Skip to content ↓


Music is a powerful, unique form of communication that can change the way pupils feel, think and act. It allows opportunity for expression and plays an important part in the personal development of an individual. As a school, we aspire to live out God’s plan for all to flourish and believe in providing our children with varied opportunities to develop the gifts and talents they have been blessed with and to ensure they embrace “Life in its Fullness” (John 10:10).  At Ettington C of E Primary School we make music an enjoyable learning experience. We encourage all children to participate in a variety of musical experiences, carefully weaved through our Creative Curriculum, through which we aim to build up their love of music, self-confidence and sense of achievement.

Teaching focusses on developing children’s ability to sing in tune and with other people, play tuned and untuned musical instruments with increasing control, fluency and expression and listen critically to a wide range of music from different periods, genres, styles and traditions.

As children progress through school, they will increasingly understand and explore how music is created, produced and communicated through the interrelated dimensions of music: pitch, duration, dynamics, tempo, timbre, texture, structure and musical notation. By Key stage 2, children will begin to improvise and compose music for a range of purposes using the interrelated dimensions of music.

We teach music in Reception classes as an integral part of the topic work covered during the year. In the Early Years, music contributes to a child’s development in the area of expressive arts and design.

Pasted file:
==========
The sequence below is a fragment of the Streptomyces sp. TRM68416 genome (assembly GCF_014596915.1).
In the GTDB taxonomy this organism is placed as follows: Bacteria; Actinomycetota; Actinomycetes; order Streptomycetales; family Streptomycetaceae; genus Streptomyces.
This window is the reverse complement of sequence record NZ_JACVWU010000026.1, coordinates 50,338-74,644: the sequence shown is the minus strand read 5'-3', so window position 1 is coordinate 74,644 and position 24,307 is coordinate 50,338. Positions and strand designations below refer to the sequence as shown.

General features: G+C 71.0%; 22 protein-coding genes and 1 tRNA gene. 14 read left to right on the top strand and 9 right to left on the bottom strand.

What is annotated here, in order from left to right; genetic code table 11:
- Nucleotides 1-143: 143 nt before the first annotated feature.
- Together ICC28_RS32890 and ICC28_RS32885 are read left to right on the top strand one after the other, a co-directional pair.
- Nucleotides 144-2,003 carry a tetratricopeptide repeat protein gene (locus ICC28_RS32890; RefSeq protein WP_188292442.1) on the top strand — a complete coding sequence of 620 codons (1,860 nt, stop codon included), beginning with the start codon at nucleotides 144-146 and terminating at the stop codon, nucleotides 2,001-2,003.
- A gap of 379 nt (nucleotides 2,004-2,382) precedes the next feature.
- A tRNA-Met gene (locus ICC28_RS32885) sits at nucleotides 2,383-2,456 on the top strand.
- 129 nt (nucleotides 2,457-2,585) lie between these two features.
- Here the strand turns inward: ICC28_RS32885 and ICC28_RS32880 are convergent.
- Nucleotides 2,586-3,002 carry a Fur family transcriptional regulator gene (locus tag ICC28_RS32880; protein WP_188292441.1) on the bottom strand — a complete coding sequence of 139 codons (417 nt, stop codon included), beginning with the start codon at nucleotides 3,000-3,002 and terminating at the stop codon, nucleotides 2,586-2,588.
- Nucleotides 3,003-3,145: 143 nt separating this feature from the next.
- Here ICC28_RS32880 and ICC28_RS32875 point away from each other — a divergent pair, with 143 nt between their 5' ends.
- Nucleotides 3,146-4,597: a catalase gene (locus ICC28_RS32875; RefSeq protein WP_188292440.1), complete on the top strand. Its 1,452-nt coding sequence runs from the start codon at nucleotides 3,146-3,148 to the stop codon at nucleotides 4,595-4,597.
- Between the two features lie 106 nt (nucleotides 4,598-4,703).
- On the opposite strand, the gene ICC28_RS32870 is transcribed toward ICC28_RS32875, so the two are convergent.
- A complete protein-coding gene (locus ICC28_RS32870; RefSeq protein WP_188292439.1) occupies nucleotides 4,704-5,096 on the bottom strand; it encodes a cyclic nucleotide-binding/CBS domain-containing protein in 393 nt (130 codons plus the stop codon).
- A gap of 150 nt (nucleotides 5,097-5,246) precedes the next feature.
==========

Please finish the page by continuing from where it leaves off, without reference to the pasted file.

Key stage 1 and 2 children are taught music by Mrs Kemp (our school music specialist teacher) weekly, with lessons organised largely in 3 half-term blocks, although some aspects of music learning are ongoing throughout the year.

We use Charanga (an on-line resource) to support our weekly music teaching as it is a clear and comprehensive scheme of work which covers all the national curriculum requirements in a full and progressive way. Instrumental learning, including playing the glockenspiel and percussion instruments, is taught explicitly and progressively using the charanga units of work. We also supplement Charanga by using other quality online resources such as ‘Ten Pieces’, ‘Out of the Ark’ and ‘Sing up’ to support both whole school singing and appraising and termly productions.

Across the school we choose pieces of music from the Charanga Listening centre to encourage active listening and appraising music from different genres and eras on a weekly basis in lesson times. Children throughout the school sing during collective worship times. We have a weekly whole school singing practice and singing plays a  prominent part in all school productions and church services at Harvest, Christmas, Easter and at the End of the School year.

Children are also given the opportunity to sing or play an instrument solo or in small groups through lessons by external peripatetic teachers and then share their skills in assemblies or at whole school performances. Furthermore, in years 5 or 6 children have the opportunity to participate in ‘Young Voices’. The Young Voices experience is not simply a children’s choir concert, it is one of the largest children’s choir concerts in the world where children perform alongside 5,000-8,000 other children as a single choir to capacity audiences of family and friends.

At our school we teach music to all children, whatever their ability. Music forms part of the school curriculum policy to provide a broad and balanced education to all children. To support children with SEND, we look at a range of factors, including classroom organisation, teaching materials and support by teaching staff, so we enable the child to learn more effectively. This ensures that our teaching is matched to the child’s needs.

In key stage 1 and 2 children’s work is assessed in music by making informal judgements during observations by the teacher during lessons. Additional evidence may be gained during school performances or other relevant events, and may be presented in the form of recordings or photographs. The attainment of each child in music is indicated annually in the end-of-year report.